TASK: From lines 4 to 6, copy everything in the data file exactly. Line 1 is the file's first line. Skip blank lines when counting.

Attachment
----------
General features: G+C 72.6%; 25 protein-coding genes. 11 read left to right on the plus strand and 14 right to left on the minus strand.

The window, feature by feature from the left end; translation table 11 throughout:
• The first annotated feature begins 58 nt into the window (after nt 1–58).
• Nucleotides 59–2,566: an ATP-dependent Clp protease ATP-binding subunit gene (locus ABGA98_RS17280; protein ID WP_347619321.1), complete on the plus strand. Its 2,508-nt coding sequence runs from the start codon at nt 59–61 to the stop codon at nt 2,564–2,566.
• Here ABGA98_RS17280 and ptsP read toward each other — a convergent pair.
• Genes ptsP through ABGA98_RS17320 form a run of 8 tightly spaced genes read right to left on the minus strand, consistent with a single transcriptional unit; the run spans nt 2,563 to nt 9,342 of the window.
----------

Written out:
• Nucleotides 59–2,566: an ATP-dependent Clp protease ATP-binding subunit gene (locus ABGA98_RS17280; protein ID WP_347619321.1), complete on the plus strand. Its 2,508-nt coding sequence runs from the start codon at nt 59–61 to the stop codon at nt 2,564–2,566.
• Here ABGA98_RS17280 and ptsP read toward each other — a convergent pair.
• Genes ptsP through ABGA98_RS17320 form a run of 8 tightly spaced genes read right to left on the minus strand, consistent with a single transcriptional unit; the run spans nt 2,563 to nt 9,342 of the window.